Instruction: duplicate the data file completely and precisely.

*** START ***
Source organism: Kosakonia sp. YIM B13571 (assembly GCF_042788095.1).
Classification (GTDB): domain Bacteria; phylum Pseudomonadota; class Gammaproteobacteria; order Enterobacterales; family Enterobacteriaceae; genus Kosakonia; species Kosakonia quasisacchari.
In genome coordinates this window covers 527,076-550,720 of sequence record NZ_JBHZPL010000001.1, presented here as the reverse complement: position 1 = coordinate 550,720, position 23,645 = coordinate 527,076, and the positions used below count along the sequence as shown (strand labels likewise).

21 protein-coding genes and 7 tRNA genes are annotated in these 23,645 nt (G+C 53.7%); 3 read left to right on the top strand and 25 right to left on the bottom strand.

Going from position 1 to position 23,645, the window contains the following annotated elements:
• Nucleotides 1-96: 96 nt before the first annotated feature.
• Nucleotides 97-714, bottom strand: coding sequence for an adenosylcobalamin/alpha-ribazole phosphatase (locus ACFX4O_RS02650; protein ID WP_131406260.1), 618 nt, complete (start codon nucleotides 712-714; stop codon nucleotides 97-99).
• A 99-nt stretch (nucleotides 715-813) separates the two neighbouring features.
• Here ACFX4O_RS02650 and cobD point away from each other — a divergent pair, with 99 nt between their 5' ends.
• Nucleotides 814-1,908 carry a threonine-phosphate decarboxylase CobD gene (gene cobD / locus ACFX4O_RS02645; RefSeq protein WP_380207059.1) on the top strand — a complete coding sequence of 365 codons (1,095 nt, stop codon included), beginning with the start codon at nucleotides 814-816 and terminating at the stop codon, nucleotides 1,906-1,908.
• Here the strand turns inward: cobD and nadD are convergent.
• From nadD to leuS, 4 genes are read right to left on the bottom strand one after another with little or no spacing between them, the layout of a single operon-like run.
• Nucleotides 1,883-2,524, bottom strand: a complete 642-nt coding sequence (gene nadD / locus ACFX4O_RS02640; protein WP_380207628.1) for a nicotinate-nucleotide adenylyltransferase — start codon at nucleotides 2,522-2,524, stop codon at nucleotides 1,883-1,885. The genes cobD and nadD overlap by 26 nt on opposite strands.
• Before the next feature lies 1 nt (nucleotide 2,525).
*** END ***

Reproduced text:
Source organism: Kosakonia sp. YIM B13571 (assembly GCF_042788095.1).
Classification (GTDB): domain Bacteria; phylum Pseudomonadota; class Gammaproteobacteria; order Enterobacterales; family Enterobacteriaceae; genus Kosakonia; species Kosakonia quasisacchari.
In genome coordinates this window covers 527,076-550,720 of sequence record NZ_JBHZPL010000001.1, presented here as the reverse complement: position 1 = coordinate 550,720, position 23,645 = coordinate 527,076, and the positions used below count along the sequence as shown (strand labels likewise).

21 protein-coding genes and 7 tRNA genes are annotated in these 23,645 nt (G+C 53.7%); 3 read left to right on the top strand and 25 right to left on the bottom strand.

Going from position 1 to position 23,645, the window contains the following annotated elements:
• Nucleotides 1-96: 96 nt before the first annotated feature.
• Nucleotides 97-714, bottom strand: coding sequence for an adenosylcobalamin/alpha-ribazole phosphatase (locus ACFX4O_RS02650; protein ID WP_131406260.1), 618 nt, complete (start codon nucleotides 712-714; stop codon nucleotides 97-99).
• A 99-nt stretch (nucleotides 715-813) separates the two neighbouring features.
• Here ACFX4O_RS02650 and cobD point away from each other — a divergent pair, with 99 nt between their 5' ends.
• Nucleotides 814-1,908 carry a threonine-phosphate decarboxylase CobD gene (gene cobD / locus ACFX4O_RS02645; RefSeq protein WP_380207059.1) on the top strand — a complete coding sequence of 365 codons (1,095 nt, stop codon included), beginning with the start codon at nucleotides 814-816 and terminating at the stop codon, nucleotides 1,906-1,908.
• Here the strand turns inward: cobD and nadD are convergent.
• From nadD to leuS, 4 genes are read right to left on the bottom strand one after another with little or no spacing between them, the layout of a single operon-like run.
• Nucleotides 1,883-2,524, bottom strand: a complete 642-nt coding sequence (gene nadD / locus ACFX4O_RS02640; protein WP_380207628.1) for a nicotinate-nucleotide adenylyltransferase — start codon at nucleotides 2,522-2,524, stop codon at nucleotides 1,883-1,885. The genes cobD and nadD overlap by 26 nt on opposite strands.
• Before the next feature lies 1 nt (nucleotide 2,525).